Source Paper No. 1
Okay, the time has come for
paper. Since this is the first paper, we will start fairly small
expanding on the source exercises you have all been doing in class.
Below you will see a hyper-link "Source: Matteo Ricci's Journal."
If you click here you will find the primary source that you need
for this paper. Once you've located the source (and I would
recommend printing it off as well) you are ready to begin the work for
the paper. Please note, use only this source for the paper.
So, what must you do? Here are major sections to the paper:
1. A one-half page description
of the source's basic contents (25% of the mark for the paper).
2. A one-half page discussion
of what the source can tell you about the Ming empire (25% of the mark
3. A one-half page discussion
of the questions you could answer using this source or a source like it
of the mark for the paper).
4. A one-half page discussion
of the source's biases, e.g. whose viewpoint is represented and how
does that skew what's presented, what's missing from the account, etc.
(25% of the mark for the paper).
General Standards: First, you must type your paper using standard margins (1
inch all around), Times New Roman font and a 12-point type size.
must properly document your use of other people's work in this essay.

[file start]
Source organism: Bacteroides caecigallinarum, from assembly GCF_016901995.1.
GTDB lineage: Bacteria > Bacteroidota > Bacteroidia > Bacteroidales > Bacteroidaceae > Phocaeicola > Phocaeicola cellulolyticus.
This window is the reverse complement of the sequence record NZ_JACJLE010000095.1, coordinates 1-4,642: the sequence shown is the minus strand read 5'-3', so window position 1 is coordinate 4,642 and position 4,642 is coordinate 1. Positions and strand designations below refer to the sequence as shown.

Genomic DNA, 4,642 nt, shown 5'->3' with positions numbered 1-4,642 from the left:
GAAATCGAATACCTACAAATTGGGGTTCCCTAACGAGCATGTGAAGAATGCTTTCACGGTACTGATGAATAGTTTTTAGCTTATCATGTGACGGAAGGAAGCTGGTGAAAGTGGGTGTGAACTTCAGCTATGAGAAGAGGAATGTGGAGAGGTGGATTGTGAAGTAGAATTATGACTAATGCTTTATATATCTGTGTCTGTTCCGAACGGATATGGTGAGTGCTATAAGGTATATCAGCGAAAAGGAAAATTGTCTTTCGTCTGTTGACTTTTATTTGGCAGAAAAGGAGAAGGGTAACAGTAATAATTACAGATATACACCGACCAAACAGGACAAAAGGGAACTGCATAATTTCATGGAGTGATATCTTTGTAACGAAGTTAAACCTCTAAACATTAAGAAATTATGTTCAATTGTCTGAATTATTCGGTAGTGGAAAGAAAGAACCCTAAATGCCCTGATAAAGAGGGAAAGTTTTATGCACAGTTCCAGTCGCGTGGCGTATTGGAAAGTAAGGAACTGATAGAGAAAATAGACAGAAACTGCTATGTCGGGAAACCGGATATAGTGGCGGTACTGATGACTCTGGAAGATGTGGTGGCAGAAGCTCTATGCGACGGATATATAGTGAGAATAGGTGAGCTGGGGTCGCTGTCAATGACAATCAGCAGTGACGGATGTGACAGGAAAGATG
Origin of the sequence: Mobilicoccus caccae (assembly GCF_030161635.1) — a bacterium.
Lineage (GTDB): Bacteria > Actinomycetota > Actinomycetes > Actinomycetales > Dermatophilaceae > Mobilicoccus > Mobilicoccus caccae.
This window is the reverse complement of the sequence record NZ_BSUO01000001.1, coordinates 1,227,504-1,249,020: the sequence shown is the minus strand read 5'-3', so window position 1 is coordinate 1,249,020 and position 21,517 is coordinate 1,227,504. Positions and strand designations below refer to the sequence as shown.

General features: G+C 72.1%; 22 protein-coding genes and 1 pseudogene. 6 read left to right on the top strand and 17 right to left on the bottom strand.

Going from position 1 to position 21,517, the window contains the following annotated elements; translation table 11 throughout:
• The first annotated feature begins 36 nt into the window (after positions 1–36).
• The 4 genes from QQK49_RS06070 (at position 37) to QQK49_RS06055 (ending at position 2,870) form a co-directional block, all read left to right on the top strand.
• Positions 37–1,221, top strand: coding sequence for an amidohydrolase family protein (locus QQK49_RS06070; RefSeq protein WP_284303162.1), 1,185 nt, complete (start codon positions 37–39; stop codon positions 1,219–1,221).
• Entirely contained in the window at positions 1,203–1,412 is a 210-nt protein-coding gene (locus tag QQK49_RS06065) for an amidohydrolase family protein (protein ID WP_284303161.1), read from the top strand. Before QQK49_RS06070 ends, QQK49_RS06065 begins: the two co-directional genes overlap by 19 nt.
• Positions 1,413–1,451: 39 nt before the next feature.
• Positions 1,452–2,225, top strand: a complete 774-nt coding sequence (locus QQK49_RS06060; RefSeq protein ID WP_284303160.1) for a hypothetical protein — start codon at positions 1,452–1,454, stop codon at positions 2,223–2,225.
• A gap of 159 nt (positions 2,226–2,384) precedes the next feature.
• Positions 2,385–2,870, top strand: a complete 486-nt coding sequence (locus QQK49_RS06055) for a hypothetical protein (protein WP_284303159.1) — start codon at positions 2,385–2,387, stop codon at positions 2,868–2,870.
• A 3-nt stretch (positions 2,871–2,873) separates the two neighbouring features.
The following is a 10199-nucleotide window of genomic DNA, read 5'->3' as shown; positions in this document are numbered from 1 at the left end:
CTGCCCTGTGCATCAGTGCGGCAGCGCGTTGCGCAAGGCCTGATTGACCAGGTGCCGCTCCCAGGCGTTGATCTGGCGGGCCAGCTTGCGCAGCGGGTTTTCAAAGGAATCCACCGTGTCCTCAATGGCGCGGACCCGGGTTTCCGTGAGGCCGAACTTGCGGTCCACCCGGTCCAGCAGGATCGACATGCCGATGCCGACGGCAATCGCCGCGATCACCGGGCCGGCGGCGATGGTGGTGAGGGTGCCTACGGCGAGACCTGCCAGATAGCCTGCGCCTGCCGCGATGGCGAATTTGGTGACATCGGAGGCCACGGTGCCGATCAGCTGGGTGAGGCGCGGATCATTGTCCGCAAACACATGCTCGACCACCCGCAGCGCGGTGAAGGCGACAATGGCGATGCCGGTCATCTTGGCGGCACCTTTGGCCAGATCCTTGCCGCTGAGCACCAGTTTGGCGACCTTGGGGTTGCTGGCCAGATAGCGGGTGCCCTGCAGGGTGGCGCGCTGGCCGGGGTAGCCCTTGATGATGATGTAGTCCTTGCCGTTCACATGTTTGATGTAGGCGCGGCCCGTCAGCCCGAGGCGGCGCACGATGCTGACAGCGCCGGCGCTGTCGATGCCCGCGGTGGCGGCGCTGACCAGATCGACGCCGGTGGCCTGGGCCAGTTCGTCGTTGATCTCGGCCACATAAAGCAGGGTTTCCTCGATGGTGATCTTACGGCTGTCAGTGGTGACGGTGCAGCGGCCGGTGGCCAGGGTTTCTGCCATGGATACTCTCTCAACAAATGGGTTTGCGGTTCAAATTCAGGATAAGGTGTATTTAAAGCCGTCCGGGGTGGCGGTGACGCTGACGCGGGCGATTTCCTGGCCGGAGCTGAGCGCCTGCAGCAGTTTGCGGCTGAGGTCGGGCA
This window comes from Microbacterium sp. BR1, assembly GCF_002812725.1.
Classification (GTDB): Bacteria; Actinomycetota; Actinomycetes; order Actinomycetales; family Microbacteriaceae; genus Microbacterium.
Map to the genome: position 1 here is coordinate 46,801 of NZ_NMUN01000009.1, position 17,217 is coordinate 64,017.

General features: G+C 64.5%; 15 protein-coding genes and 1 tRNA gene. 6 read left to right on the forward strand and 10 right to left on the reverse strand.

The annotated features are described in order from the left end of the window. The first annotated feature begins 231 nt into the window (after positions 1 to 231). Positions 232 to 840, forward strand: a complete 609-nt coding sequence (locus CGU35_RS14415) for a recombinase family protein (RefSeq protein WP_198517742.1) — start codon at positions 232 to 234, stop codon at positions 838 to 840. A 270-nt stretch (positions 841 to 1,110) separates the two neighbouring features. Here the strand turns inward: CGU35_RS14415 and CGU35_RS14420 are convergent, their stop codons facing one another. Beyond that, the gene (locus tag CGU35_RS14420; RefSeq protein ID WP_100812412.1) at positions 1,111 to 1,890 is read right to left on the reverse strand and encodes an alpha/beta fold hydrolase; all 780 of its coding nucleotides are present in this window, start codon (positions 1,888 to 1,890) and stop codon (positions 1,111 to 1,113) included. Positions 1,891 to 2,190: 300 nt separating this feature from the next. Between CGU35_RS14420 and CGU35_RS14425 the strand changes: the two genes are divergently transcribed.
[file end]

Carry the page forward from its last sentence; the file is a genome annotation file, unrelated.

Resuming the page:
In plain terms, whenever you comment on or quote from the web-source
linked below, I expect a proper footnote indicating what material in
you are referencing (a 25% reduction on your paper will occur if you
to document your work properly). For examples of how to footnote, click
on the General Guidelines hypertext in the Formal Writings section of the web
You will also find hints on how to write well and on general guidelines
to what I look for in written work. Finally, your essay must be
full pages in length, double-spaced.
Source: Matteo Ricci's Journal
Recommended Format for the main entry (i.e. first) footnote for the Ricci source:
Paul Halsall, ed., "Chinese Cultural Studies: Matteo
Chinese Government, Selections from his Journals, 1583-1610," from
Syllabus for Core 9: Chinese Culture, June 2, 1999,
(Insert the date you accessed the source for your paper here).
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